More bad news for the dollar.
Last week, China and Brazil announced a trade deal in their own currencies, completely bypassing the dollar.
This represents another small shift away from dollar dominance.
Under the new deal, Brazil and China will carry out trade directly exchanging yuan for reais and vice versa instead of first converting to dollars.
In a statement, the Brazilian Trade and Investment Promotion Agency (ApexBrasil) said the agreement would “reduce costs” and ” promote even greater bilateral trade and facilitate investment.”
Brazil ranks as the largest Latin American economy, and China is its biggest trade partner. Trade between China and Brazil amounts to some $150 billion per year. China overtook the US as Brazil’s number-one trading partner in 2009.
China also has dollarless trade agreements with Russia, Pakistan and Saudi Arabia.
This is the latest blow to dollar hegemony. Earlier this year, Saudi Arabia Finance Minister Mohammed Al-Jadaan said the country is open to discussing trade in currencies other than the US dollar. This could mark the beginning of the end of petrodollar exclusivity. And in March, Reuters reported that recent oil deals between India and Russia have been settled in currencies other than dollars.
We are still a long way from the dollar losing its status as the world reserve currency, but its dominance is clearly eroding.
Over the last several years, many countries have made a concerted effort to limit dependence on the US dollar. Confidence in the greenback continues to erode thanks to the profligate borrowing, spending and money creation by the US government. America’s use of the dollar as a foreign policy weapon also makes many countries wary of relying solely on dollars.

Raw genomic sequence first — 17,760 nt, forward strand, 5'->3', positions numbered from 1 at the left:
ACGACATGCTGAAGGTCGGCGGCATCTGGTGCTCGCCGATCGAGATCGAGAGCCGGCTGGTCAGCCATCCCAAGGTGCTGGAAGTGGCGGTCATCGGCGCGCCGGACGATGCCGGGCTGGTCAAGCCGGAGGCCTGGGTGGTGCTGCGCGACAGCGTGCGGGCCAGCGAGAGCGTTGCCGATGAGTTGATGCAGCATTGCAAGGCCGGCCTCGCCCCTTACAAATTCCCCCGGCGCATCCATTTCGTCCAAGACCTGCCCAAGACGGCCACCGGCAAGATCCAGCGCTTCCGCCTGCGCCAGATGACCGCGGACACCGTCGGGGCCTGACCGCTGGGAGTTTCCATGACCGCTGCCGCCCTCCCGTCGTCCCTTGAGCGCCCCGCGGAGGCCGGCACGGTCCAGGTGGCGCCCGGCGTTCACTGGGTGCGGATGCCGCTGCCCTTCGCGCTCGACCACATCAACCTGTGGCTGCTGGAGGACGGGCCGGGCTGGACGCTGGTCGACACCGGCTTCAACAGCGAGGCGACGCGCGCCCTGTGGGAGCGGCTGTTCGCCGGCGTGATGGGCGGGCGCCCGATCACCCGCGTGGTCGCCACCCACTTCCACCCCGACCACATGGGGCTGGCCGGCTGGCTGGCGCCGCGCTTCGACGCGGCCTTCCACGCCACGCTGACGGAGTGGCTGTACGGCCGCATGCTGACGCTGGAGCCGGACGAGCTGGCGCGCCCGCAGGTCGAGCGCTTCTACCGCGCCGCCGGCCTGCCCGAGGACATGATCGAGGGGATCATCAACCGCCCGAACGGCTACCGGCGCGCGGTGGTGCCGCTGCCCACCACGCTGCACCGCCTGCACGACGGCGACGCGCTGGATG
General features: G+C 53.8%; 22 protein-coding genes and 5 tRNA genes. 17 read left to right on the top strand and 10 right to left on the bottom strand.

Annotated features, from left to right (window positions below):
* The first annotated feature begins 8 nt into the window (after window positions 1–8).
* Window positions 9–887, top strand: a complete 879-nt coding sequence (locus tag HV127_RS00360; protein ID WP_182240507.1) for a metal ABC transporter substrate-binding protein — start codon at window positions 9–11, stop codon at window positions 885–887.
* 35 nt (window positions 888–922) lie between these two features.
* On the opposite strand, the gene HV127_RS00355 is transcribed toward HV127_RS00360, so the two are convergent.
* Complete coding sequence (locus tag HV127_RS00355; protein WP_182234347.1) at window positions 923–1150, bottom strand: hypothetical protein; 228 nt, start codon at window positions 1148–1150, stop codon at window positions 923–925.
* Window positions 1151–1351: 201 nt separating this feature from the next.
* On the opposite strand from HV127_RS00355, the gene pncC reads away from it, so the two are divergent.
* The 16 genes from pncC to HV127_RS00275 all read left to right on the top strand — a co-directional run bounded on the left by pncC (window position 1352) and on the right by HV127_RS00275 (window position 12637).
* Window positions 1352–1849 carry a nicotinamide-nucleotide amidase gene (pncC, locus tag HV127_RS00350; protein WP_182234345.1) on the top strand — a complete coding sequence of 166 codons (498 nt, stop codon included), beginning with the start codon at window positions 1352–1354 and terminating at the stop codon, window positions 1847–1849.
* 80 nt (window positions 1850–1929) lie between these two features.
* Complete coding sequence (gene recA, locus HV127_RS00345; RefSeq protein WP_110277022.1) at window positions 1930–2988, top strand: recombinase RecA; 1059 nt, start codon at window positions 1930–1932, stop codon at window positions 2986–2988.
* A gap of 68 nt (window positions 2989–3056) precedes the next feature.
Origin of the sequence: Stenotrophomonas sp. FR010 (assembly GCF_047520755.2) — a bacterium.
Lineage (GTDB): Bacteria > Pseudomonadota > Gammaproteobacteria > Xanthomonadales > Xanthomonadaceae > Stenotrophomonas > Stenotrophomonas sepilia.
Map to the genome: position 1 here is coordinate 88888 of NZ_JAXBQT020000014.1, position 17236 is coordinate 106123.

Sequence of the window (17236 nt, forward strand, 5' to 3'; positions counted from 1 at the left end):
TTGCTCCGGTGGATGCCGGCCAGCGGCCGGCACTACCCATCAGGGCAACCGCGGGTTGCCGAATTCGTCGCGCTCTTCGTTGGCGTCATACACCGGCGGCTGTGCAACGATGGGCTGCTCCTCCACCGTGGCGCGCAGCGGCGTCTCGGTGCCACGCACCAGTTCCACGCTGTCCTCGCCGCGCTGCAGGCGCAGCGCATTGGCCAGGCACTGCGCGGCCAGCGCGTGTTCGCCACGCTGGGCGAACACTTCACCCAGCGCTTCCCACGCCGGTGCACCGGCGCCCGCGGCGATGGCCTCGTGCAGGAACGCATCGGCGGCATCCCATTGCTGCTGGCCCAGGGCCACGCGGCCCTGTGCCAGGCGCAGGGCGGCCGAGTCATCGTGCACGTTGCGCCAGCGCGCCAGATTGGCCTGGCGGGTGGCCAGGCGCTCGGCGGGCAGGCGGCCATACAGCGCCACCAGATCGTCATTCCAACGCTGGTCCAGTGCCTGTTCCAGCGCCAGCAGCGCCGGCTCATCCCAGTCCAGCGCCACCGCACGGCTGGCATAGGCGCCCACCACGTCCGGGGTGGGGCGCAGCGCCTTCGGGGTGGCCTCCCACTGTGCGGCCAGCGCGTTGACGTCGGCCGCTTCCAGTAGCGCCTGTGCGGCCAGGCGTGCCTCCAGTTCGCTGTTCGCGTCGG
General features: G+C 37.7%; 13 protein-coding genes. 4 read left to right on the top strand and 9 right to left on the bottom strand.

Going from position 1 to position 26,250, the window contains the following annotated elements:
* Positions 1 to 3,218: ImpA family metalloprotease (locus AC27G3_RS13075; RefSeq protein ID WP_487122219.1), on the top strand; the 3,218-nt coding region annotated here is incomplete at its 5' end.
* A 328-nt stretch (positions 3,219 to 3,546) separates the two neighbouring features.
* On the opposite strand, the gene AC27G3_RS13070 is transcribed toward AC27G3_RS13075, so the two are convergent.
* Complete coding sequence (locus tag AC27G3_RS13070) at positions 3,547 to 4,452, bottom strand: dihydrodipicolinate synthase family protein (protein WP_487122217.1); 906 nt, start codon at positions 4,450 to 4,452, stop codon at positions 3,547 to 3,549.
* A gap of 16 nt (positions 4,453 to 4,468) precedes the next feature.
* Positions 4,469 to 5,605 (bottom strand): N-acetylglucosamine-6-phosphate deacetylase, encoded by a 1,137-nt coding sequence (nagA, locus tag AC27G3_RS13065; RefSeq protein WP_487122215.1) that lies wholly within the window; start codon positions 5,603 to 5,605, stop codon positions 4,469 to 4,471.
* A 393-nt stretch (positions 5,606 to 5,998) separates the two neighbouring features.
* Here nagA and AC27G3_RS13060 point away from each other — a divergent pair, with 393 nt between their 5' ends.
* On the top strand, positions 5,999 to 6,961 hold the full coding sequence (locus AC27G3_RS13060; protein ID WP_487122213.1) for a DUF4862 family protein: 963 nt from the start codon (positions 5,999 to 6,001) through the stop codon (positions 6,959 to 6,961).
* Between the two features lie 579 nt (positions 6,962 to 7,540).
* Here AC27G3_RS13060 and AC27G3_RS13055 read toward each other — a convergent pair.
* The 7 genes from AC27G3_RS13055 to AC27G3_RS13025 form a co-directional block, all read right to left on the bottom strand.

Under the current global system, most of the world’s trade involves dollars through the Society for Worldwide Interbank Financial Telecommunication (SWIFT). The system enables financial institutions to send and receive information about financial transactions in a secure, standardized environment. Since the dollar is the world reserve currency, SWIFT facilitates the international dollar system.
SWIFT gives the US a great deal of leverage over other countries. The US has used the system as a stick before. In 2014 and 2015, it blocked several Russian banks from SWIFT as relations between the two countries deteriorated and then locked them out again after the invasion of Ukraine. In 2017, the US threatened to lock China out of the dollar system if it didn’t follow UN sanctions on North Korea.
One way to keep the US from using the dollar as a foreign policy billy club is to minimize dependence on the dollar.
This is a big problem for the US government beyond the foreign policy implications. Uncle Sam depends on the demand for dollars to underpin its profligate borrowing and spending. The only reason the US can get away with massive budget deficits and an ever-growing national debt to the extent that it does is the dollar’s role as the world reserve currency. It creates a built-in global demand for dollars and US Treasuries that absorb the money creation and maintain dollar strength. But what happens if that demand drops? What happens if China and other countries decide they don’t want to hold a currency that is losing value every day?
If the demand for dollars tanks, the greenback’s value will quickly erode away. That means even worse price inflation for Americans. And in the worst-case scenario, it could collapse the dollar completely.
As relations between Russia and the US deteriorated prior to the Ukraine invasion, the Russian central bank aggressively divested itself of US Treasuries, selling off nearly half of its US debt in April 2018 alone. In June 2021, Russia announced plans to completely eliminate dollars and dollar-denominated assets from its sovereign wealth fund.
Russian de-dollarization was never a threat to dollar stability. The Russians didn’t hold a lot of Treasuries. But imagine if China started dumping the greenback.
This trade deal with Brazil is another sign that the world is drifting away from the dollar. Credibility and its status as the reserve currency is the only thing the US dollar has going for it. Take that away and the US dollar isn’t a whole lot better than the Zimbabwe dollar.
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